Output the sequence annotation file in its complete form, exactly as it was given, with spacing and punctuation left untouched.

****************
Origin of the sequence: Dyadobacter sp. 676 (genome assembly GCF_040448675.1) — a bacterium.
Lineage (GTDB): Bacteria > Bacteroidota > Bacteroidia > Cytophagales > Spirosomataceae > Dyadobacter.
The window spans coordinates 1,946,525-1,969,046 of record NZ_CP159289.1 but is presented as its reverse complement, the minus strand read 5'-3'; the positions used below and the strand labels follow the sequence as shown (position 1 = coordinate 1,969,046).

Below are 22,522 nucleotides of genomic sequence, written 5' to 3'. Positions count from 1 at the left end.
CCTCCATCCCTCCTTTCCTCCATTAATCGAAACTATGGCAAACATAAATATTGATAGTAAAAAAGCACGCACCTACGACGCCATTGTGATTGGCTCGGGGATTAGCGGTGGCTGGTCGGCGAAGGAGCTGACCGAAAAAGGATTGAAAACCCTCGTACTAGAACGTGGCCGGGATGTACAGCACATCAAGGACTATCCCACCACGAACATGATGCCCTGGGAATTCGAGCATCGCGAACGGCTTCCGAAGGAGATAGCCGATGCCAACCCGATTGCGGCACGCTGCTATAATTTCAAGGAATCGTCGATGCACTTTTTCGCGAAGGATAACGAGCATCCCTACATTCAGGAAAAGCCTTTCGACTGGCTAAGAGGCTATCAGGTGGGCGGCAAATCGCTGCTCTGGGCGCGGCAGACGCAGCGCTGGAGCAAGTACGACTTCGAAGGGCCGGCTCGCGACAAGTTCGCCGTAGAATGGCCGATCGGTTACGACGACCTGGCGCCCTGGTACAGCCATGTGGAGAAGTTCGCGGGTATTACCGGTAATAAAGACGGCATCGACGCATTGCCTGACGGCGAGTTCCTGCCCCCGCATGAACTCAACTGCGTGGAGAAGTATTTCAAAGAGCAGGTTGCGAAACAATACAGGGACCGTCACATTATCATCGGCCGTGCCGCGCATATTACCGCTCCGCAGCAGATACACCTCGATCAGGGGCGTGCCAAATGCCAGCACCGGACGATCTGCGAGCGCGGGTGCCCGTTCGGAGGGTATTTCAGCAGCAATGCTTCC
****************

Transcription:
Origin of the sequence: Dyadobacter sp. 676 (genome assembly GCF_040448675.1) — a bacterium.
Lineage (GTDB): Bacteria > Bacteroidota > Bacteroidia > Cytophagales > Spirosomataceae > Dyadobacter.
The window spans coordinates 1,946,525-1,969,046 of record NZ_CP159289.1 but is presented as its reverse complement, the minus strand read 5'-3'; the positions used below and the strand labels follow the sequence as shown (position 1 = coordinate 1,969,046).

Below are 22,522 nucleotides of genomic sequence, written 5' to 3'. Positions count from 1 at the left end.
CCTCCATCCCTCCTTTCCTCCATTAATCGAAACTATGGCAAACATAAATATTGATAGTAAAAAAGCACGCACCTACGACGCCATTGTGATTGGCTCGGGGATTAGCGGTGGCTGGTCGGCGAAGGAGCTGACCGAAAAAGGATTGAAAACCCTCGTACTAGAACGTGGCCGGGATGTACAGCACATCAAGGACTATCCCACCACGAACATGATGCCCTGGGAATTCGAGCATCGCGAACGGCTTCCGAAGGAGATAGCCGATGCCAACCCGATTGCGGCACGCTGCTATAATTTCAAGGAATCGTCGATGCACTTTTTCGCGAAGGATAACGAGCATCCCTACATTCAGGAAAAGCCTTTCGACTGGCTAAGAGGCTATCAGGTGGGCGGCAAATCGCTGCTCTGGGCGCGGCAGACGCAGCGCTGGAGCAAGTACGACTTCGAAGGGCCGGCTCGCGACAAGTTCGCCGTAGAATGGCCGATCGGTTACGACGACCTGGCGCCCTGGTACAGCCATGTGGAGAAGTTCGCGGGTATTACCGGTAATAAAGACGGCATCGACGCATTGCCTGACGGCGAGTTCCTGCCCCCGCATGAACTCAACTGCGTGGAGAAGTATTTCAAAGAGCAGGTTGCGAAACAATACAGGGACCGTCACATTATCATCGGCCGTGCCGCGCATATTACCGCTCCGCAGCAGATACACCTCGATCAGGGGCGTGCCAAATGCCAGCACCGGACGATCTGCGAGCGCGGGTGCCCGTTCGGAGGGTATTTCAGCAGCAATGCTTCC